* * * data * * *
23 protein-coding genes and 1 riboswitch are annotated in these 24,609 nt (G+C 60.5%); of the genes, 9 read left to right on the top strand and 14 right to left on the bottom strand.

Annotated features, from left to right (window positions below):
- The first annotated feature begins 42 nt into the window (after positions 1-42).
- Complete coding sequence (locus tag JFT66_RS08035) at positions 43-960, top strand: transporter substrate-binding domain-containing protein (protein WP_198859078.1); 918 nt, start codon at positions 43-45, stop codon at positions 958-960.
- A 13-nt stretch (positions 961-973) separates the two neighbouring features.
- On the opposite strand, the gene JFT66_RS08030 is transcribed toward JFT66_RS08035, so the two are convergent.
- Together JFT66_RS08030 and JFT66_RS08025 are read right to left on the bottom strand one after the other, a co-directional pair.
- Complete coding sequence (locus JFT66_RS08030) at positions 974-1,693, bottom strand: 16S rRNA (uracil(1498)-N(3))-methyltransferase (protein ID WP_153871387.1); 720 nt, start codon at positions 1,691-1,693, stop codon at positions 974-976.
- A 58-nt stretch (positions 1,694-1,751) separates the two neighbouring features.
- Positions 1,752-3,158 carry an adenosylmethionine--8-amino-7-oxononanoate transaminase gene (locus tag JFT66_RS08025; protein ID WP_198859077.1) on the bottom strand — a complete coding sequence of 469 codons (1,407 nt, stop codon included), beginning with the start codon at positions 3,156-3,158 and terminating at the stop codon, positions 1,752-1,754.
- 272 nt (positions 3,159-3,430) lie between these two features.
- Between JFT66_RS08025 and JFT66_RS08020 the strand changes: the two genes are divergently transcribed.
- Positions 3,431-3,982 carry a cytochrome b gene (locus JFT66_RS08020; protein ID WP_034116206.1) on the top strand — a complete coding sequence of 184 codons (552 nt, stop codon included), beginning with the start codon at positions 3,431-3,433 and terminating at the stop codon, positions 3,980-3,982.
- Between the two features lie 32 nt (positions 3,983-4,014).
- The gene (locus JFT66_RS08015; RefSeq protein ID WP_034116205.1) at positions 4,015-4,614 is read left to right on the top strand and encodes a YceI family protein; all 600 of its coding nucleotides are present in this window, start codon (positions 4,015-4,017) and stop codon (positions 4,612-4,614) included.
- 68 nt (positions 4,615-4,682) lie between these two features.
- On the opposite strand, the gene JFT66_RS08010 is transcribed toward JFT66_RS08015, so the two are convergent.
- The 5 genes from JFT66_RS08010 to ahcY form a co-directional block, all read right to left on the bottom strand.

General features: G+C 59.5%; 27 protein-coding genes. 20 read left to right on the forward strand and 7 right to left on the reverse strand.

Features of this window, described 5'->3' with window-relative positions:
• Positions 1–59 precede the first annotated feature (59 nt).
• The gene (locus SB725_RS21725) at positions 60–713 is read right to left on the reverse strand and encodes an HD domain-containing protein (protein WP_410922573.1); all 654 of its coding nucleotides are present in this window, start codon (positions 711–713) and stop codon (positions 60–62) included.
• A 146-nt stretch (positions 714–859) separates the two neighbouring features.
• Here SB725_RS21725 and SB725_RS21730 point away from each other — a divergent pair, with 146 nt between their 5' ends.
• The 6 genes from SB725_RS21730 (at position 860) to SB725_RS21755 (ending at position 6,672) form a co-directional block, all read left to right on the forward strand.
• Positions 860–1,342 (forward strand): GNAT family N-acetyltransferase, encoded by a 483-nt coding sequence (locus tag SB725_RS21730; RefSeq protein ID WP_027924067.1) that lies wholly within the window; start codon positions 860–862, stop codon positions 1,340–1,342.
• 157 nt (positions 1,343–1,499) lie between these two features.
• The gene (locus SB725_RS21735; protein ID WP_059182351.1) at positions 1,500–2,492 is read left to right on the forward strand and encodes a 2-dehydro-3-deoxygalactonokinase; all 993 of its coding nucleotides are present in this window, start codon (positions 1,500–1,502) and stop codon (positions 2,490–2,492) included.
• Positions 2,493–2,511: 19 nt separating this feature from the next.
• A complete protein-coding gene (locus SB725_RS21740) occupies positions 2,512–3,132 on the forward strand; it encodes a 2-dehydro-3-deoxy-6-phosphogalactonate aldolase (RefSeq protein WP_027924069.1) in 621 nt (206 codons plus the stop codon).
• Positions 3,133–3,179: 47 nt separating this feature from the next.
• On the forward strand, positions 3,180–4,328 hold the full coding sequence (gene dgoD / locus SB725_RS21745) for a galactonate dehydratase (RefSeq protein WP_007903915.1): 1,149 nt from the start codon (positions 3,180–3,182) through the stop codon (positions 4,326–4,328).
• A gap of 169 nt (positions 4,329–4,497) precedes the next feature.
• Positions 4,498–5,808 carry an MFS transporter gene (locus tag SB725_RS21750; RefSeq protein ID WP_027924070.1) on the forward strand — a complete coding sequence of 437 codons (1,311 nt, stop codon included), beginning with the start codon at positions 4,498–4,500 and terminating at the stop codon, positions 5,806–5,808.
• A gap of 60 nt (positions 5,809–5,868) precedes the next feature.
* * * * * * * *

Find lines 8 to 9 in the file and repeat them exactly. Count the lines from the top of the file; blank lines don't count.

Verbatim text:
- Complete coding sequence (locus JFT66_RS08030) at positions 974-1,693, bottom strand: 16S rRNA (uracil(1498)-N(3))-methyltransferase (protein ID WP_153871387.1); 720 nt, start codon at positions 1,691-1,693, stop codon at positions 974-976.
- A 58-nt stretch (positions 1,694-1,751) separates the two neighbouring features.